‘TREATED LIKE ANIMALS’
Jamaicans decry health care workers in new survey
FED UP with the poor treatment experienced at public hospitals, Jamaicans continue to give the country’s public health-care system a failing grade, revealed a recently conducted survey of the health sector.
Health workers’ rude attitude and lack of care and compassion, especially for the poor, terrible service and treatment, and the extremely long wait times to get through were the main things that irked persons who sought medical attention in the public sector.
In The Gleaner-commissioned study conducted by Johnson Survey Research Ltd, 44 per cent of the participants ranked the health-care system as ‘not so good’, compared to the miniscule four per cent who rated it as ‘one of the best’ in response to being asked how they would rate the health-care system in Jamaica.
Asked why they felt that way, 39 per cent said the wait time was too long and the service too slow;
and 22 per cent said health-care workers didn’t care, were rude, and offered poor service. In fact, 20 per cent of the respondents went as far as to say health-care workers “treat you like animals”.
Polling 1,200 men and women between ages 18 and 65 during the month of September, the survey sought to gauge Jamaicans’ view of the health-care system and the improvements needed.
Of the 75 per cent who believe Jamaicans do not have access to good-quality health care in the country, 57 per cent said the poor in the country were not cared for, hence one needed money in order to get proper health care.
Ann-Marie Anderson, who took her mother to the Kingston Public Hospital (KPH) a few months ago after she collapsed, is among the many Jamaicans who are complaining about the quality of care meted out at public hospitals.
“We don’t really have any money, so when she fell down in the kitchen, wi rush her to public. Mi nah lie. Mi wish, mi wish mi had money. Is really the first I go to the emergency there, and because the nurse look at her and say she wasn’t that serious, you know how long wi sit down there waiting before wi see a doctor?” she shared with The Gleaner.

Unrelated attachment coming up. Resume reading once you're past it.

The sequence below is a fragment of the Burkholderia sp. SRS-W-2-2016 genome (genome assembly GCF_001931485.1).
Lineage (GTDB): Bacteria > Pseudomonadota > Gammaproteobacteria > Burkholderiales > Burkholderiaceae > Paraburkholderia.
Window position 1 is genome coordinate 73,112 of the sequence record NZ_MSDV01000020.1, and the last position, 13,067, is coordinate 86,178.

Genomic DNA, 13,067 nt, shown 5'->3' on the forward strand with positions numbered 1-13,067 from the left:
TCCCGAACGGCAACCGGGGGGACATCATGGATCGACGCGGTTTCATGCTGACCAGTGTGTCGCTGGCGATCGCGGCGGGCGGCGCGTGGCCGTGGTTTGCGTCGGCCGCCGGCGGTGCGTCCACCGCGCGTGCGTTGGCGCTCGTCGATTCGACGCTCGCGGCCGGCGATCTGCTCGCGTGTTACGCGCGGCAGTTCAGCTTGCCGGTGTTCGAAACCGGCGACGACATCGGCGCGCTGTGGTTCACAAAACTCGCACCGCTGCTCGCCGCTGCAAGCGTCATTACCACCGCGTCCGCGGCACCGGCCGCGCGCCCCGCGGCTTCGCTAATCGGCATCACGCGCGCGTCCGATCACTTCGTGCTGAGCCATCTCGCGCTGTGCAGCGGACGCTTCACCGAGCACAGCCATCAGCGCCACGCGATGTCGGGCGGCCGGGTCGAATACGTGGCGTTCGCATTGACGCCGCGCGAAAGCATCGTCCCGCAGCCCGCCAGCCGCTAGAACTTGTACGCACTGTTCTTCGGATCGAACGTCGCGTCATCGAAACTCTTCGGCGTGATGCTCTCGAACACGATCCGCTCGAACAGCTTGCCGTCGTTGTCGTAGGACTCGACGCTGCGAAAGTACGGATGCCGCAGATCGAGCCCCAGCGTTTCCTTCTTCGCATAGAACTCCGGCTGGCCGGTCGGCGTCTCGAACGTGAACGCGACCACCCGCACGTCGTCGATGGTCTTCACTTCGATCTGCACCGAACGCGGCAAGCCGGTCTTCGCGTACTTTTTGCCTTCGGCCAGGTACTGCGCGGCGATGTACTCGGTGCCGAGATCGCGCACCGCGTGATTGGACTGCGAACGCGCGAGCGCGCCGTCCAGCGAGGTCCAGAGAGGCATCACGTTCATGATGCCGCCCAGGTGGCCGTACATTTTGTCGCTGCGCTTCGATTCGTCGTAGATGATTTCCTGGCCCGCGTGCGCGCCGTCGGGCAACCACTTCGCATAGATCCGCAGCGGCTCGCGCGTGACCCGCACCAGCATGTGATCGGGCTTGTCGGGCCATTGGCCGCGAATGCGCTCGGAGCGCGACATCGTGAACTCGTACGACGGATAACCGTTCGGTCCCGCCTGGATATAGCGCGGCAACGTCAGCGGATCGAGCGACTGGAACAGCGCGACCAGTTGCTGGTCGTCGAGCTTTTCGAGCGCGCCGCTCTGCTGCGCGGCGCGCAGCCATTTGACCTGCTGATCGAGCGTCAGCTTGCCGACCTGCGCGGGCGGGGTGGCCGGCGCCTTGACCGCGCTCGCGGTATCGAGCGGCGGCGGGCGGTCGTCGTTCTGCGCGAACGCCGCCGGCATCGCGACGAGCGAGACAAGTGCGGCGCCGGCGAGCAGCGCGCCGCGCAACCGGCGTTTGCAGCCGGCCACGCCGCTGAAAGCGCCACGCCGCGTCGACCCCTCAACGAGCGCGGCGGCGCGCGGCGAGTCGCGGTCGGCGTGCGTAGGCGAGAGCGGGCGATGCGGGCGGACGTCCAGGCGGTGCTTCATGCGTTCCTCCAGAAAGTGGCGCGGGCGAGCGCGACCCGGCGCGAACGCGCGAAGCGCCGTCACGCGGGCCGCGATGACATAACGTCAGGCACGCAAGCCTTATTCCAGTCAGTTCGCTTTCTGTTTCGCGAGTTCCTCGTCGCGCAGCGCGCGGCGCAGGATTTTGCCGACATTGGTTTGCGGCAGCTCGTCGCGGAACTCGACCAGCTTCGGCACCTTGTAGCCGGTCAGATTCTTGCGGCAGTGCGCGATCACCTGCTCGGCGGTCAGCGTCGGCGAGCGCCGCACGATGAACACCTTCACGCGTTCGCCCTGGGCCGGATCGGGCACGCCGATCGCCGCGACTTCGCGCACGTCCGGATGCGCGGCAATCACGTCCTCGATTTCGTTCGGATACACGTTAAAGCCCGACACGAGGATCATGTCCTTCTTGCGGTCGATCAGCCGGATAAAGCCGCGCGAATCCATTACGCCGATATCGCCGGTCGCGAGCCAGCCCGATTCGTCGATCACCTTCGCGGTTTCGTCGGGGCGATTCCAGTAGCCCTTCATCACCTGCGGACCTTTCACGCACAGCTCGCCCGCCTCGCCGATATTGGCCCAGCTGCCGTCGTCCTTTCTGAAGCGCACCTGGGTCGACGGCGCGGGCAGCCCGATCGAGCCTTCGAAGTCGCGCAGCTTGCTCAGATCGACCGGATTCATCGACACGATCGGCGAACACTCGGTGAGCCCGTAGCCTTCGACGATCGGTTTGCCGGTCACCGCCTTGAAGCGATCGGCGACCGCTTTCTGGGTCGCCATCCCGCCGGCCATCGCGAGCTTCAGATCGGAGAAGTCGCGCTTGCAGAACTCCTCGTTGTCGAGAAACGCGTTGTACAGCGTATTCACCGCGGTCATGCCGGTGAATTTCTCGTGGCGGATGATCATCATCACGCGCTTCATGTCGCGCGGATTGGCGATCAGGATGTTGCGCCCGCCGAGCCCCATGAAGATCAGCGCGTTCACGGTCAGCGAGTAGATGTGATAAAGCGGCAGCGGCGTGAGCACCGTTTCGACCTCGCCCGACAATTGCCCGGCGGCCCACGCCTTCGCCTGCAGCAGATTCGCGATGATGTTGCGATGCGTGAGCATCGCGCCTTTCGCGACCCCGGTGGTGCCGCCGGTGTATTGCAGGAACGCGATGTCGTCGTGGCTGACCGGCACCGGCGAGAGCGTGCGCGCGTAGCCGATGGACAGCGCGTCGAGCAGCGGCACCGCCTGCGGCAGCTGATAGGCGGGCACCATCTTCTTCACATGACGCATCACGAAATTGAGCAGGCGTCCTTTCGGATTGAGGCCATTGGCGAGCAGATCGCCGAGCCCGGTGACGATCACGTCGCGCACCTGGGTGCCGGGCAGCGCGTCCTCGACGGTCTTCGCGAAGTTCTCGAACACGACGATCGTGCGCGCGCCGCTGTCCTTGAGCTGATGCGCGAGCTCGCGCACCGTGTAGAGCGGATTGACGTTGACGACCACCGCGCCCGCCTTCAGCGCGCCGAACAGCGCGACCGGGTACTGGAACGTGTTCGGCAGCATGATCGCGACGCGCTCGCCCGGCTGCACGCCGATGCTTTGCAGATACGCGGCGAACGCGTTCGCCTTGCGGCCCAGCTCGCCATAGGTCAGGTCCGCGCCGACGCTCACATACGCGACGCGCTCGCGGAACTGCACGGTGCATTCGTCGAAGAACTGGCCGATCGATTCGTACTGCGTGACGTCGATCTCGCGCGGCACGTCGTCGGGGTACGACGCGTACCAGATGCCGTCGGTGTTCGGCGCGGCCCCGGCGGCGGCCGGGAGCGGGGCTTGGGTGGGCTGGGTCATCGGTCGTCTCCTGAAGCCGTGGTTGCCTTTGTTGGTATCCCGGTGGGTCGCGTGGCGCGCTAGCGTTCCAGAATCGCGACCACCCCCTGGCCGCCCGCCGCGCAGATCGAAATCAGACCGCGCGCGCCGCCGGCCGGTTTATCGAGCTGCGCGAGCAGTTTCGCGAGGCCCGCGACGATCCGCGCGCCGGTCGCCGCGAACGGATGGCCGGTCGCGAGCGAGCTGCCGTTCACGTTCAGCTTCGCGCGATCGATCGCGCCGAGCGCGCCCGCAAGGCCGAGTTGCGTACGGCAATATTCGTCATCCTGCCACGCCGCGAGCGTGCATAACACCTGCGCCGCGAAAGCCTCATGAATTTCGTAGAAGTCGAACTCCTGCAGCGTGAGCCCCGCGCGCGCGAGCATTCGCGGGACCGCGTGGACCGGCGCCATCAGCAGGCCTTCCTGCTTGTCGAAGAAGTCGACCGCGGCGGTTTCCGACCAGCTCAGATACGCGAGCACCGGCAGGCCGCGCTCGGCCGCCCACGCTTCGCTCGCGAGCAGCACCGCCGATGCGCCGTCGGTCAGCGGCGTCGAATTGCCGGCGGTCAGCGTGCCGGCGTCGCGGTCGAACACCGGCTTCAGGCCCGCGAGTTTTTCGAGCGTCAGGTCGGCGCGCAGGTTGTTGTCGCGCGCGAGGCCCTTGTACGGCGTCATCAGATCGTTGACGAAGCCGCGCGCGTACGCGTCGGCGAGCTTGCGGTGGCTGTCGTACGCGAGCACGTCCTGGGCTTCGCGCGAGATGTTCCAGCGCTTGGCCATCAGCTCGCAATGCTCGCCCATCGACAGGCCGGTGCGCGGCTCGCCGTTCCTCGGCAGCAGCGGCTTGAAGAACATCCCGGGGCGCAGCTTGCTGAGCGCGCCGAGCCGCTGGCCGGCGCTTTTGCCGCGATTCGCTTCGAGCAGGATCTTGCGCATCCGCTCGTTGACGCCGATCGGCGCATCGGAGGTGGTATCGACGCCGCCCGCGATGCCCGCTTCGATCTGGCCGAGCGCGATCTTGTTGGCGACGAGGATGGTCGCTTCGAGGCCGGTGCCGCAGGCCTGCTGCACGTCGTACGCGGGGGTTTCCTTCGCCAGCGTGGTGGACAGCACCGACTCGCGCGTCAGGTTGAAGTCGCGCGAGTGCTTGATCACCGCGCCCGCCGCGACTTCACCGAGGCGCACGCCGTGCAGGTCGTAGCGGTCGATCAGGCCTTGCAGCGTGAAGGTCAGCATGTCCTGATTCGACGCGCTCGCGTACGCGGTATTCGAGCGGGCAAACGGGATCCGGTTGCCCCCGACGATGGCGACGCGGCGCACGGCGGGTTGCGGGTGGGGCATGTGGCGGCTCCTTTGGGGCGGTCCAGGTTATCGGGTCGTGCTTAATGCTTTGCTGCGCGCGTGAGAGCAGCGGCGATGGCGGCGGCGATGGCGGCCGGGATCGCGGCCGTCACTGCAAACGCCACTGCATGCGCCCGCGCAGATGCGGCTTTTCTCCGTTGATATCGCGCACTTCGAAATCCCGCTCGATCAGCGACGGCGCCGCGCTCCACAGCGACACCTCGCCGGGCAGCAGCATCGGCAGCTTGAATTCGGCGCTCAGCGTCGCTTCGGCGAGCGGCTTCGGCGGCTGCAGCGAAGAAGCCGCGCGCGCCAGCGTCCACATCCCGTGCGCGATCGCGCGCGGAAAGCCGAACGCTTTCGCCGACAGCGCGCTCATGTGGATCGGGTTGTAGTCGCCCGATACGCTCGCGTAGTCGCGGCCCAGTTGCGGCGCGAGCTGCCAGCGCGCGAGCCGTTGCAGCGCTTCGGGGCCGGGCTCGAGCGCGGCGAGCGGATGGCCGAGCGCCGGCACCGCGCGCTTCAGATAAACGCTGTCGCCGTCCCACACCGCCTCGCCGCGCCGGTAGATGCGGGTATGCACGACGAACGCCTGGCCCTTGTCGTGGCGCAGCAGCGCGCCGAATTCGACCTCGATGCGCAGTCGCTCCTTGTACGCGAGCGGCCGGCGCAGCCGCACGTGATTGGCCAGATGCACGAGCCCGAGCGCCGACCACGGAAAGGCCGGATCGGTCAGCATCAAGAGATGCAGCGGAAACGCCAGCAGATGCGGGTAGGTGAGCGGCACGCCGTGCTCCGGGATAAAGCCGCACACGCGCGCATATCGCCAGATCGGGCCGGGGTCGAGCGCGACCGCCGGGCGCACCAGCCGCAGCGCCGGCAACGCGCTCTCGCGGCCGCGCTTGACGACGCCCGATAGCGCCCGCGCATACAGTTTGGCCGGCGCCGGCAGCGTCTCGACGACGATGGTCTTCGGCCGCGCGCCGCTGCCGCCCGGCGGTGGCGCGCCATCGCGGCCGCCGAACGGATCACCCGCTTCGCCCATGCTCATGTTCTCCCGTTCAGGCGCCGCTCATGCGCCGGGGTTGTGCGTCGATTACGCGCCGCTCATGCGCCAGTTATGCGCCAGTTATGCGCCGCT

She said she was at pains to leave her mother there, but after waiting several hours, she had no choice but to leave her in the waiting area and go to their Richmond Park, St Andrew, home for clothing and other items. When she got back to KPH, her mother was still waiting.
“We practically spend the whole day before anybody pay her any mind and mi have to keep asking them. You should hear how them talk to mi till them all start ignore mi. One nurse make mi know them have real emergency so I must stop bother them.”
She continued: “Mek mi tell you something, you dead in this country if you get sick and don’t have money.”
Public-health nurse Karen McKenzie admitted that her colleagues could sometimes get “testy” with patients but pointed out that it was at most times out of frustration.
Working in the public-health sector for close to 17 years, including at three of the island’s hospitals, the Christian said it was often “the grace of God that keeps me from exploding sometimes”.
STAFF UNDER PRESSURE
“It is not perfect. We don’t have enough staff. We don’t have the things we need. We have to work two shifts sometimes, all three if the person to come relieve you don’t come, and you have to put up with a lot of things from the patients. I know they say nurses rude to them, but you should hear some of the things that come out of them mouth. You should hear how them threaten us all the time,” she told The Gleaner.
“Two wrongs don’t make a right, but respect goes both ways. Both the nurses and the patients and the people who come with them have to do better in how them deal with one another.”
McKenzie is calling for the authorities to provide the necessary resources to help ease the burden on the health workers. She also echoed the cry that if nurses were paid better wages, there would be enough to have an equitable nurse-to-patients ratio.
Stakeholders have long been calling for the Government to adequately fund the health sector in order for it to be properly resourced.
Jamaica spends on average five per cent of the gross domestic product (GDP) on the health sector, half of what is recommended by international authorities.
The health-care survey was sponsored by the National Health Fund and the Ministry of Health.
Erica Webb and her daughter, Shamora (head in lap), said they waited over nine hours for treatment at the St Ann’s Bay Regional Hospital.